New Zealand Māori investment strategies revealed

From property-heavy portfolios to those focused on farming and forestry, iwi are most concerned about what is best for their local community.
New Zealand Māori investment strategies revealed

The substantial settlements paid out to New Zealand Māori communities, known as iwi, by the Waitangi Tribunal have placed responsibility on each iwi to carefully manage those payouts, especially given they will have limited access to new capital.

A report out last week from New Zealand consultant TDB Advisory assessed the assets of the top 10 wealthiest iwi, which have a combined asset base estimated at around $5 billion.

“At the time of settlement, you get a lot of cash and then you’re starting from scratch in terms of expertise,” Alexander McKinnon, director at Koau Capital Partners, advisers to the Raukawa iwi, told AsianInvestor.

“So you begin by investing in liquid investments like managed funds. But because you’ve got a long term horizon you have the ability to invest in illiquid assets and harvest a premium from that illiquidity. So that’s been our process over the last 10 years, of going more into direct assets, which tend to be in traditional areas for New Zealand investors, commercial property, housing, agriculture, forestry.”

The Waitangi Tribunal was established to hear claims for redress for what are seen as breaches by the Crown of guarantees set out in the original Treaty of Waitangi of 1840.

Iwi tend to have similar governance structures, typically consisting of an overarching trust that sets the vision of the group and makes decisions about distributions to members – in the form of education, housing, health, etc – and to sub-tribes. The trust often also provides a mandate for a separate commercial entity that manages the group’s business and investments.

Iwi have adopted a range of investment approaches, with seven of the ten iwi – Ngāi Tahu, Ngāti Awa, Ngāti Pāhauwera, Ngāti Toa, Ngāti Whātua Ōrākei, Raukawa and Waikato-Tainui – taking a largely active approach. The other three iwi – Ngāpuhi, Ngāti Porou and Tūhoe – have taken a more passive approach.

In general, the capital structures of most of the iwi are conservative, with gearing ratios ranging between 0% (Raukawa and Tūhoe) and 15% (Ngāi Tahu and Ngāti Whātua Ōrākei). The exception is Wellington-based Ngāti Toa which has a gearing ratio of 43%. As a result, its investment return in 2022 was significantly higher than for its peer group.

Ngāti Pāhauwera asset allocation %


Asset allocation and levels of diversification vary hugely. Ngāti Whātua Ōrākei and Ngāti Toa, for example, are heavily concentrated in property with 98% and 83% respectively.

Ngāti Whātua’s strong investment returns over several years are entirely attributable to its high concentration of assets in the Auckland property market, which has generated strong returns over the last decade, with the exception of 2022 and perhaps also 2023.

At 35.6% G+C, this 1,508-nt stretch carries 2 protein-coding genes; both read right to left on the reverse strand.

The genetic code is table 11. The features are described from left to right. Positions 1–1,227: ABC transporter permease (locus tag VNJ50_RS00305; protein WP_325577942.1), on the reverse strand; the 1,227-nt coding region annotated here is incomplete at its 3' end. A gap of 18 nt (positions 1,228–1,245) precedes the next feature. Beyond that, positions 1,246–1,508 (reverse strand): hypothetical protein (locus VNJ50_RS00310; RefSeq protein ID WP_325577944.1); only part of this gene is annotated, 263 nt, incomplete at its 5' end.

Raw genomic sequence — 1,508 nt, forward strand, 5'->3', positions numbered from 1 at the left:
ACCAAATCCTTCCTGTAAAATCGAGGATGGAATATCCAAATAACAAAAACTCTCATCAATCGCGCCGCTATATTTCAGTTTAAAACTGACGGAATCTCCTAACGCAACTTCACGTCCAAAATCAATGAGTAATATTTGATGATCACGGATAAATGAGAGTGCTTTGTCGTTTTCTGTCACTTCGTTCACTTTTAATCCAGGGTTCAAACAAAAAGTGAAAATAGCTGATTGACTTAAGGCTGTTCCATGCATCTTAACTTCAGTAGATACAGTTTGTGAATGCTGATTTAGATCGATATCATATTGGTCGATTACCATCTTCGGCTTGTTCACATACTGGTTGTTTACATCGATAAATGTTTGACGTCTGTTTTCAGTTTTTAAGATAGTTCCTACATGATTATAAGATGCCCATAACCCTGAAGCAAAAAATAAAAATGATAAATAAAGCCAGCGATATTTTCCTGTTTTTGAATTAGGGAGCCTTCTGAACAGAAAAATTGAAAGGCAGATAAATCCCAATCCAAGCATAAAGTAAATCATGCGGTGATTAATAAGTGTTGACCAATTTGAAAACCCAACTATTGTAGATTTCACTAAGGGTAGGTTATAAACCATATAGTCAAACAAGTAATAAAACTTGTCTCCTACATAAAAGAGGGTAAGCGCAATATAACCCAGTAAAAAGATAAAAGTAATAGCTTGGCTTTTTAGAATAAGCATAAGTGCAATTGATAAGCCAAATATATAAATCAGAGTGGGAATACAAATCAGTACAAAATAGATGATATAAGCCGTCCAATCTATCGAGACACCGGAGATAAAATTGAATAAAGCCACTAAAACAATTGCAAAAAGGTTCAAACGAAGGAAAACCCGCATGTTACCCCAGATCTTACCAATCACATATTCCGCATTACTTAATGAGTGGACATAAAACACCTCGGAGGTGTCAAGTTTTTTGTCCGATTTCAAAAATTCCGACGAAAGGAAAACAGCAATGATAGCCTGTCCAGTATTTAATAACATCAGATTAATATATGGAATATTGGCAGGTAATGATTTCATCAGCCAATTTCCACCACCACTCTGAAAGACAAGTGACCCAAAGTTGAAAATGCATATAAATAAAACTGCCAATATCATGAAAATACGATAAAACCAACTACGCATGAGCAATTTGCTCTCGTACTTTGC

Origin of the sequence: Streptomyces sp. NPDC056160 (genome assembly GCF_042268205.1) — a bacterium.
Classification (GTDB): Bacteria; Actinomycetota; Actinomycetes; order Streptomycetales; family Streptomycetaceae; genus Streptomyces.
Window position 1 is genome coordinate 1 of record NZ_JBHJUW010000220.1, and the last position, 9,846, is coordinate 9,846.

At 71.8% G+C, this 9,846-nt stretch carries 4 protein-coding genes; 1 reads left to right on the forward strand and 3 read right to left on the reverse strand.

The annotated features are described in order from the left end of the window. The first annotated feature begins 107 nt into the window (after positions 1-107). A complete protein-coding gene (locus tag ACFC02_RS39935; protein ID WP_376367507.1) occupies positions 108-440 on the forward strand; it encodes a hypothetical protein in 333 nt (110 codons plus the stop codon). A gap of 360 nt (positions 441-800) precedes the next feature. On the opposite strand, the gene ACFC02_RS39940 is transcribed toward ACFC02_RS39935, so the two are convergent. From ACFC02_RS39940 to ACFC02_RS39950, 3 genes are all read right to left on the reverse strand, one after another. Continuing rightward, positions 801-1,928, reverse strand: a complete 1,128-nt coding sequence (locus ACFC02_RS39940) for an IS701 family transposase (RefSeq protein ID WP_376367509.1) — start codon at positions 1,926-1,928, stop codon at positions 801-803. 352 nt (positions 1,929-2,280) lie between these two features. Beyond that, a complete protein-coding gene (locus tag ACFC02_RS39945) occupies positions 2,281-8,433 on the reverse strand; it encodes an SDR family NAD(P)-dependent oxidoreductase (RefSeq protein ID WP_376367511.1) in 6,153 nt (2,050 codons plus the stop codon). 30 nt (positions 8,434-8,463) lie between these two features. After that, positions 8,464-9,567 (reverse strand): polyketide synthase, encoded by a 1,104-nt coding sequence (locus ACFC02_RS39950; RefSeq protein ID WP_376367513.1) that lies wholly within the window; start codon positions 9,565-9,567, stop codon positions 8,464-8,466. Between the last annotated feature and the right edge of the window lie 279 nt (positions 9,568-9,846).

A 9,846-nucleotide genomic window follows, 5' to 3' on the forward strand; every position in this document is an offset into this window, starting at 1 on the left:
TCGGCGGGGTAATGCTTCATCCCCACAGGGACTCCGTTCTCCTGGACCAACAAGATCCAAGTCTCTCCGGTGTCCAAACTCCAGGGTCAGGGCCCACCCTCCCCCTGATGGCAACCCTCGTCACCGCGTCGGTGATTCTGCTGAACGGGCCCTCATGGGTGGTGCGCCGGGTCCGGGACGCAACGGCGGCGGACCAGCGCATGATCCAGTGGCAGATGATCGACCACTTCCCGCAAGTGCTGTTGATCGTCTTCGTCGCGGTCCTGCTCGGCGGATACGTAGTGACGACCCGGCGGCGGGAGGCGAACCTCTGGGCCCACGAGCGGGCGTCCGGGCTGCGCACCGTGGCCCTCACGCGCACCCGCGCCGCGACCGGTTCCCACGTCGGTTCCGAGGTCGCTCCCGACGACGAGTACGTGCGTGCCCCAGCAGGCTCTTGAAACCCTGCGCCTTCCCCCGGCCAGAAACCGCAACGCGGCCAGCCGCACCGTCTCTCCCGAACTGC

“In principle these iwi could reduce their exposure to risk without reducing their expected returns by expanding the geographic boundaries of their investments,” said the TDB report. They show no signs of doing so, however.

Iwi tend to have a strong home bias, long time horizons, and they typically have constraints on their ability to sell certain assets.

Whilst the Raukawa iwi’s bias is also towards local investment, its options are limited in their region of South Waikato. McKinnon said that, in common with others from relatively depressed economic regions, the iwi has had to be outward looking.

“Almost all of our investments are direct and everything we’ve done has been part of a collective, or with partners, for scale, efficiency and origination opportunities,” McKinnon said.


With such a variety of asset mixes, investment returns vary, as do methods of reporting and valuation. Many iwi do not publish separate financial statements for their commercial arms.

TDB have constructed a reference portfolio designed to reflect the asset allocations of the iwi in their report. It is made up of property, primary industries, New Zealand equities and bond indices as well as short-term deposit rates.

Ngāti Whātua Ōrākei and Ngāi Tahu – the property-heavy investors – were the only iwi that outperformed the ten-year benchmark of 8.6% p.a., with reported returns of 12.2% and 9.5% p.a., respectively, over the last ten years.

The other six iwi all experienced average annual returns below the benchmark over the ten-year period, ranging from 3.7% to 8.5% p.a. In 2022, Ngāi Tahu, Ngāpuhi, Ngāti Toa, Raukawa and Waikato-Tainui all reported returns above their own ten-year average returns. Ngāti Toa's more aggressive gearing meant its investment return in 2022 was significantly higher than the peer group, at 31.9%.

Tūhoe asset allocation

Despite posting poor results in 2022 relative to other iwi, Tūhoe’s investment committee are sticking to their current asset mix. Aaron Hing, an investment committee member, told AsianInvestor the portfolio was reassessed at the onset of Covid in 2020.

“Our assessment was it wasn’t necessary to change. And even with the markets down last year, we are choosing to look through that. We are applying a very long lens, on the basis that this is inter-generational wealth.”

Hing said the iwi expects to meet some volatility, but that doesn’t impact the ability to fund their operations and build infrastructure within the iwi. However, he predicts the fund’s asset mix will be substantially altered in 10 years’ time, with perhaps the major portion invested in farmland rather than financial assets.



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